The release means has an inner tube (17) co-axial with the tube (10), and which is surrounded by two hollow hemispherical shields (18) which are spaced apart from each other in the length of the tube section (17), to leave an annular gap (19) between the voids of the two shells.
The shell (20) (FIG. 2) which is nearest the tube (10), has a flexible annular skirt (21) extending from retaining formations (22) at the outer periphery of the shell, radially inwardly to abut the wall of the tube section (17) at position (23). The skirt is flexible and can be resiliently deflected into the shell, to open up a passageway which enters radially into the gap (19), and turns axially toward the suction head, as indicated by arrow (24).
Located within the shell (20) and in the periphery of the tube section (17), are openings (25) spaced apart around the tube section. This enables the path (24) to continue from the interior of the shell through the openings (25) and axially into the tube section (17) towards the suction head, as indicated by arrow (26). The other shell (18) is primarily for aesthetic appearances, and to house a float.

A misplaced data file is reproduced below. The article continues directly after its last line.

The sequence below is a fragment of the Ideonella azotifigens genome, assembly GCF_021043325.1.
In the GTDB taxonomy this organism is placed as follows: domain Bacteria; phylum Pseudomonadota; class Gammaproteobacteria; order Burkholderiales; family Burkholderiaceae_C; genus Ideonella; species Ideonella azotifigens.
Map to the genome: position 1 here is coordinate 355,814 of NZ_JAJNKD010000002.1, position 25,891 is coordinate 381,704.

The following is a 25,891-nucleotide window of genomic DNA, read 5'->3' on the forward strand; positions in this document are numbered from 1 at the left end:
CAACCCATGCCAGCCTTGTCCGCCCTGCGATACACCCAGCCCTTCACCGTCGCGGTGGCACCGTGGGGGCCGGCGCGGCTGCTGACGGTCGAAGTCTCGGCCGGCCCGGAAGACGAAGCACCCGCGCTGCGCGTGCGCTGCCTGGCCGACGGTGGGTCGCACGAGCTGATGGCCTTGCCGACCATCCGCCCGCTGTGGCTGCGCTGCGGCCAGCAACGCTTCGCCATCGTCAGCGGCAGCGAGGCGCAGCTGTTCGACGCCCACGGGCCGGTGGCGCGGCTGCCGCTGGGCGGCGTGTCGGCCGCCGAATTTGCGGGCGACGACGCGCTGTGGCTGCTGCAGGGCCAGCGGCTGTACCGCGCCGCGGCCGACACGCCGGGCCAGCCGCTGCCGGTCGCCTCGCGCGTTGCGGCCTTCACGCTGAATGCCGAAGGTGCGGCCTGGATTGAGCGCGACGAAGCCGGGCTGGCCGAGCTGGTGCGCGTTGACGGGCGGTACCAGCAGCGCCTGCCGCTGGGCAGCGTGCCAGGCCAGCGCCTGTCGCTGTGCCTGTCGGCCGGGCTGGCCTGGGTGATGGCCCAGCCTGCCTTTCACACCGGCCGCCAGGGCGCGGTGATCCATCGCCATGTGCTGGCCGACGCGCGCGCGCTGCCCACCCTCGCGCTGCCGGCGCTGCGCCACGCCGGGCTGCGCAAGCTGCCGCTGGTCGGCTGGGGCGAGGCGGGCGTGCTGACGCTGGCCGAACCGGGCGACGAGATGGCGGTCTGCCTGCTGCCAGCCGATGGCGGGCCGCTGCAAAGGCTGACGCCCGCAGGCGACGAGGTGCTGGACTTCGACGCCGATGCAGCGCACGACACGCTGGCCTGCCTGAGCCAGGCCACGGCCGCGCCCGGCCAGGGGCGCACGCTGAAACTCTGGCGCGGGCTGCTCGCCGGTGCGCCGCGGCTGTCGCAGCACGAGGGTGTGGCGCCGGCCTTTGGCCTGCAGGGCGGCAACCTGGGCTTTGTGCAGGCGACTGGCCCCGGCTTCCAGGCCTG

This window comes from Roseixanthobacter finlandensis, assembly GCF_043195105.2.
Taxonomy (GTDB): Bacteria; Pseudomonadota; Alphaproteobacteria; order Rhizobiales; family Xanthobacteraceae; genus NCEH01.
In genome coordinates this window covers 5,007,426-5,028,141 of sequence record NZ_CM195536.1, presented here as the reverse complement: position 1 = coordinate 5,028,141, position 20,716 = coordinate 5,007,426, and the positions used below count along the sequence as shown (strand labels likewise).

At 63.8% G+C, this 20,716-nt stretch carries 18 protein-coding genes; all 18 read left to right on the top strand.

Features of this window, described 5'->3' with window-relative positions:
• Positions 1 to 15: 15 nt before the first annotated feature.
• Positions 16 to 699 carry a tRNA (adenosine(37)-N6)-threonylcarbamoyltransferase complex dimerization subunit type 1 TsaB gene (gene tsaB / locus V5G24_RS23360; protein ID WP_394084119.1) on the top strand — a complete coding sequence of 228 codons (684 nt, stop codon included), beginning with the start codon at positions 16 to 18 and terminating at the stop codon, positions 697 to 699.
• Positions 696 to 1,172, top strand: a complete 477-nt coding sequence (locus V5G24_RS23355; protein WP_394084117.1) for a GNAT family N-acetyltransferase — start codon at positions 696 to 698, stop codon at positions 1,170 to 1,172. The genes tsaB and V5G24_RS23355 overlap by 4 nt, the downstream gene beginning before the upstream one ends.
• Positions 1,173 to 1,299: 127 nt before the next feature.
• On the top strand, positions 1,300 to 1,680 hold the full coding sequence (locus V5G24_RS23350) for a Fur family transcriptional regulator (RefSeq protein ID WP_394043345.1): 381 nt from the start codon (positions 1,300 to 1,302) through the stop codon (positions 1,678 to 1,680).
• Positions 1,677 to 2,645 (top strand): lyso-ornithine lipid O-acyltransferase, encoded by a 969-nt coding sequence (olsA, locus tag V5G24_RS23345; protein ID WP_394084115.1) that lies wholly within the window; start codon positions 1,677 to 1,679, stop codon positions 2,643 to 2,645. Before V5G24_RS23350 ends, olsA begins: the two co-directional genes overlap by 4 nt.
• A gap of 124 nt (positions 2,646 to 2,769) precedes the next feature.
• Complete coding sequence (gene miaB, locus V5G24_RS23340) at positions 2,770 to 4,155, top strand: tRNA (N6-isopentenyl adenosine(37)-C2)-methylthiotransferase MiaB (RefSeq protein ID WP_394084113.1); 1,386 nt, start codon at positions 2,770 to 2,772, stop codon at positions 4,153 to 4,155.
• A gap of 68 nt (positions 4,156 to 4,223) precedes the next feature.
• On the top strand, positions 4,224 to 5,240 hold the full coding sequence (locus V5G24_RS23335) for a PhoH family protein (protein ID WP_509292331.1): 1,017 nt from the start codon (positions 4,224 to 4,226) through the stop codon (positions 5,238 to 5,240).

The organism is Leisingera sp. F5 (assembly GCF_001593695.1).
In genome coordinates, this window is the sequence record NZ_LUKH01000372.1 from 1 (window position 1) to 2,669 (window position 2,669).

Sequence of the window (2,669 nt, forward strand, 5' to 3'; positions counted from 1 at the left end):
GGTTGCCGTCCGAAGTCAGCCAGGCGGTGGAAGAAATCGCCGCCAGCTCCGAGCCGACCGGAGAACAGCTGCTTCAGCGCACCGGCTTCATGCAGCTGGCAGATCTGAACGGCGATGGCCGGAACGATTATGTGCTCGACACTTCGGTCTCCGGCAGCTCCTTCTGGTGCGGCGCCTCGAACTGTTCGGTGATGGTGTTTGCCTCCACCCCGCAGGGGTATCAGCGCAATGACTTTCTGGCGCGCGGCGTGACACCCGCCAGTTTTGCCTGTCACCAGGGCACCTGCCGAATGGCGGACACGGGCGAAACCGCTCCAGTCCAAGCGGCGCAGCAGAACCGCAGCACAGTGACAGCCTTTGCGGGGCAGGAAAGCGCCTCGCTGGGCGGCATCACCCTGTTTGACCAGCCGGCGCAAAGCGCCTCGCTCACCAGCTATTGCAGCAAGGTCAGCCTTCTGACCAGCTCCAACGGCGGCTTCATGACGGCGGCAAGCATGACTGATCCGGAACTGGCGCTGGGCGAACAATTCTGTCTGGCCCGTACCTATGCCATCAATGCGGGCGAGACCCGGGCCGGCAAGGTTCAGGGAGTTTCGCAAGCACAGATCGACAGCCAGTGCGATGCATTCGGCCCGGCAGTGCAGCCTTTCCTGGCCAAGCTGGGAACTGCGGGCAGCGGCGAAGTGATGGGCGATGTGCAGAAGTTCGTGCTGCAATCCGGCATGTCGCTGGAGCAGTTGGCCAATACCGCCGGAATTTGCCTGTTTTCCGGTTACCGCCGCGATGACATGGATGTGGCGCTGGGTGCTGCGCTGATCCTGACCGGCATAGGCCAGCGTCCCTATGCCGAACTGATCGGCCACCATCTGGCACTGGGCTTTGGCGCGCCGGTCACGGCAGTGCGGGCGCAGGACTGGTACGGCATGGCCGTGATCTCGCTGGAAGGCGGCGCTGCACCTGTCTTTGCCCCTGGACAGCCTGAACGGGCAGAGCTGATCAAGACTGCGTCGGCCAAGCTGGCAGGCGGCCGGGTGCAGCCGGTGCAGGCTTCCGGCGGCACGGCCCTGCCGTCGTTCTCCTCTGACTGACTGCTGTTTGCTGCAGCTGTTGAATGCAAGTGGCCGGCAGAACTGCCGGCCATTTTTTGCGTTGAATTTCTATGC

In use, with the suction head submerged and the upper end of the release means connected by a suction hose (not shown) to a pool filter pump, the cleaner is ready for operation. The pool filter pumps water in a primary water flow through the entrance (3) into the suction head and along the hose. This causes the closure member (12) to be sucked up against the suction throat (11), which will immediately interrupt the water flow and cause an impulse to be transmitted to the suction head through the cessation of the flow.